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How to be a landlord in 2018

Mark Blakeway, Head of Lettings, discusses the key issues facing buy-to-let owners this year.

The property market in the UK remains as high on the news agenda as ever, with Theresa May continuing to push for more new homes, more quickly, across the country. This ongoing ambition to ‘get Britain building’ is already having an effect on lettings locally – since the start of the year we’ve seen an oversupply of town centre properties, giving tenants more choice, which has meant that landlords of existing properties are having to price competitively.

There’s more to this than meeting the housing need in numbers, however, with some significant changes in the pipeline this year and next that landlords should be aware of:

1. Energy Performance Certificates: ‘E’ Ratings Required
The most immediate change affecting landlords relates to Energy Performance Certificates (EPCs); from 1st April, a property cannot be rented out or a tenancy renewed in England or Wales with an energy efficiency rating of less than ‘E’. With just a couple of weeks to go, there is still some confusion around the exemptions available, and where upfront costs lie.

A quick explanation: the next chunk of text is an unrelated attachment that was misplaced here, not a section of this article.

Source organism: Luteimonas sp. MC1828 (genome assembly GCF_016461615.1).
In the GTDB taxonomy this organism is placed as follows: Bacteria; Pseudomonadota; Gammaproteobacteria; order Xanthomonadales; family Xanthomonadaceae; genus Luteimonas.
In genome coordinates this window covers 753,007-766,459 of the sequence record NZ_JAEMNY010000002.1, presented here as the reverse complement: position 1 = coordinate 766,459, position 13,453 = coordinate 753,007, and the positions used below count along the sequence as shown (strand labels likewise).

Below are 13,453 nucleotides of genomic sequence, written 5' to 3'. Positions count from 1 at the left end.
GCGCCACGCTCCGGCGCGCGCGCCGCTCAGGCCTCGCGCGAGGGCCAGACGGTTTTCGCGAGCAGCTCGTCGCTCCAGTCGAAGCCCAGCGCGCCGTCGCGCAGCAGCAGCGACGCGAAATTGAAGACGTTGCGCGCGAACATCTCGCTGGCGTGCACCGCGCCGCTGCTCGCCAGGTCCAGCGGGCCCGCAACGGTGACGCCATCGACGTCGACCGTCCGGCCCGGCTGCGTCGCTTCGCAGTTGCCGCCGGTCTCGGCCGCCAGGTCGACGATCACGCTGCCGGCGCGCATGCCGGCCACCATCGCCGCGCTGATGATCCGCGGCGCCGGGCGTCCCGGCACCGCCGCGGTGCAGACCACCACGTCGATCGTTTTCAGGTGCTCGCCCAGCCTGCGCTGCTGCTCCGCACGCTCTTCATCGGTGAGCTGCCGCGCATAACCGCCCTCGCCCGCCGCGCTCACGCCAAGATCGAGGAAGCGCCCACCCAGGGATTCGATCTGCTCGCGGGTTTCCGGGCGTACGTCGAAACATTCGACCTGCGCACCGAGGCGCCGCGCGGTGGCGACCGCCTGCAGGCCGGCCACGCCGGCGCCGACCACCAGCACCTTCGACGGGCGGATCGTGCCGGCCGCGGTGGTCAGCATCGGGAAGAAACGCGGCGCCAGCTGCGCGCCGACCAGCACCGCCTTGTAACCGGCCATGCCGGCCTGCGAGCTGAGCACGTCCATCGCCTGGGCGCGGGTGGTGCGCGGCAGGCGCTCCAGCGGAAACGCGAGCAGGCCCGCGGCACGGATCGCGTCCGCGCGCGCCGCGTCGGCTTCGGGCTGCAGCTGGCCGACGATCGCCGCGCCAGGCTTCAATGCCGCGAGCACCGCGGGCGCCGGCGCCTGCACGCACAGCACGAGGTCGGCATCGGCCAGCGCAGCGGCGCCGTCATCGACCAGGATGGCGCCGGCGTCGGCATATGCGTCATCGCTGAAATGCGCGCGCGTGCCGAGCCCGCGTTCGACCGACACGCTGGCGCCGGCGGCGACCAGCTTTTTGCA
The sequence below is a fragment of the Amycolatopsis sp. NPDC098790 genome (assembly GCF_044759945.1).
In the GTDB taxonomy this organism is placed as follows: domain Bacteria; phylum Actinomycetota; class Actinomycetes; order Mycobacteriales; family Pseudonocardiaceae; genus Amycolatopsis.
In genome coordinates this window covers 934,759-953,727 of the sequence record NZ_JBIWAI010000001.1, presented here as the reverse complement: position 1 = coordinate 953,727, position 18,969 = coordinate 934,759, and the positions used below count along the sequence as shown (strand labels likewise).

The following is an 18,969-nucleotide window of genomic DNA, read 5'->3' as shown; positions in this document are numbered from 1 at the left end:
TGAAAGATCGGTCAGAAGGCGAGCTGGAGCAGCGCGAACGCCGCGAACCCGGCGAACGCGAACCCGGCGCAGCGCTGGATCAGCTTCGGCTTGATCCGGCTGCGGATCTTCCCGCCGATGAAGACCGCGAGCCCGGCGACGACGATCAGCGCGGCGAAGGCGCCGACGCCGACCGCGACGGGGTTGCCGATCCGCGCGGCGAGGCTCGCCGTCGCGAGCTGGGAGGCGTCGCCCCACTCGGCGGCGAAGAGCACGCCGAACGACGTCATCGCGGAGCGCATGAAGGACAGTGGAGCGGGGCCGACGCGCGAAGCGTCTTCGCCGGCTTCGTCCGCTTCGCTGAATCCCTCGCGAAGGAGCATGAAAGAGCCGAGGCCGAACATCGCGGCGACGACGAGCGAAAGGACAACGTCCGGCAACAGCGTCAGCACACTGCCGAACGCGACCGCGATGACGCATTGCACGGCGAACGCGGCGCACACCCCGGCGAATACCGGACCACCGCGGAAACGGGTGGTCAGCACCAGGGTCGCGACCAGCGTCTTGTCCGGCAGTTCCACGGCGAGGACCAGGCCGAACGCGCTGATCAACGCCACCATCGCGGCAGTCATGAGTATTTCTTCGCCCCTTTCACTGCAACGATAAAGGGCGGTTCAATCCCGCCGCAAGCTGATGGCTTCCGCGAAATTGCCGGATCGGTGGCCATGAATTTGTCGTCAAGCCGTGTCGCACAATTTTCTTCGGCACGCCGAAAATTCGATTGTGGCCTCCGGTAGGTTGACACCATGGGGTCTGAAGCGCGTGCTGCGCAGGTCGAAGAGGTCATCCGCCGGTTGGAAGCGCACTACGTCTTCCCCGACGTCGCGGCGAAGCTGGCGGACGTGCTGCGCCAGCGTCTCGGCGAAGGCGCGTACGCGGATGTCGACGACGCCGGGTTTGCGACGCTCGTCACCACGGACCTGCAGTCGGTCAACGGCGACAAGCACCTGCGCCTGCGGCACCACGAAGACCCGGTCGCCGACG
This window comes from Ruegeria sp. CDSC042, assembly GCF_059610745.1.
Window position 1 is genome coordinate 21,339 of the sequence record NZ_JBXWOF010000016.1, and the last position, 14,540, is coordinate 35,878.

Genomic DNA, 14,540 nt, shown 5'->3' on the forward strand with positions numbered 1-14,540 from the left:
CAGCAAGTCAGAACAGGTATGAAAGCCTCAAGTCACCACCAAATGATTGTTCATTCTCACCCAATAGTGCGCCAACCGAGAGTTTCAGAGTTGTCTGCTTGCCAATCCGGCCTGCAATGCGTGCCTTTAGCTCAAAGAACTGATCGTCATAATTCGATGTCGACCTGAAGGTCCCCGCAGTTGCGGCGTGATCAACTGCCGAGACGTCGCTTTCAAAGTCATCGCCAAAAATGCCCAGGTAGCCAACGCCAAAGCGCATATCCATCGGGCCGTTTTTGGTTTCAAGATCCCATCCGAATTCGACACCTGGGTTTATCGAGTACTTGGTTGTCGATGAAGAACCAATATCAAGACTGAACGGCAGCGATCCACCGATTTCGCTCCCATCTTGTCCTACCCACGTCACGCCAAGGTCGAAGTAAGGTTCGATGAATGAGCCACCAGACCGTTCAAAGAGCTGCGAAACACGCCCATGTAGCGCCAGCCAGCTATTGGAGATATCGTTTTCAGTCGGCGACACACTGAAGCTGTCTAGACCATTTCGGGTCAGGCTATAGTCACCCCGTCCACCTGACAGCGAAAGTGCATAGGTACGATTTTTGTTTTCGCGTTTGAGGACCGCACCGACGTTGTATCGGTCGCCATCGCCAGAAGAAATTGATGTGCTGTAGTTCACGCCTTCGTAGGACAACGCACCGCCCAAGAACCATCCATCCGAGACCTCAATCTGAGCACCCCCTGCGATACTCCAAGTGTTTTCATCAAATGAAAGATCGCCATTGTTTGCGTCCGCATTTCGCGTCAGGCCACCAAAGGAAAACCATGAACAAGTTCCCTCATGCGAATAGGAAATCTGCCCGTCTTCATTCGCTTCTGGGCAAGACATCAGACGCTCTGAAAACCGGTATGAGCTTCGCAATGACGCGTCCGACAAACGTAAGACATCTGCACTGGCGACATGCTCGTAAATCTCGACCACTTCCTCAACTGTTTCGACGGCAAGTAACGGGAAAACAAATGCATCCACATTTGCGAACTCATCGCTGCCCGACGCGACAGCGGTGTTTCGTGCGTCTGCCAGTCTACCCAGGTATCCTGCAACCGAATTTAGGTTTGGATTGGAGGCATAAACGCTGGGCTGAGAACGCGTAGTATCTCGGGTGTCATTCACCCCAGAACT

2. Compulsory Electrical Checks
Compulsory electrical checks are also on the horizon, a move which I believe is long overdue that will again raise the bar for minimum safety standards in all rental properties. I’ve always advised landlords to get a fixed wiring test, also known as a periodic inspection, to make sure that they are meeting their duty of care to their tenants. The checks themselves can be costly, but the real expense will lie in any work needed to bring a property up to standard.

3. A Ban on Agent Fees
Probably the most hotly-contested change to buy-to-let rules is the ban on letting agents’ fees, which will be implemented from April 2019. While we’re still waiting for details, this could affect landlords as some agents pass on their losses – either by increasing their charges directly or by other means.

Despite all this, we’re seeing tenants staying on for longer periods, more people moving out of London and a ‘try before you buy’ culture continuing to grow as people relocate. While we might see some landlords looking to offload their properties ahead of the tax changes – raising rents in the medium-term – I believe the local lettings market will stay strong.

To find out how Grantley can help with your buy-to-let property, contact the team on 01483 407600.

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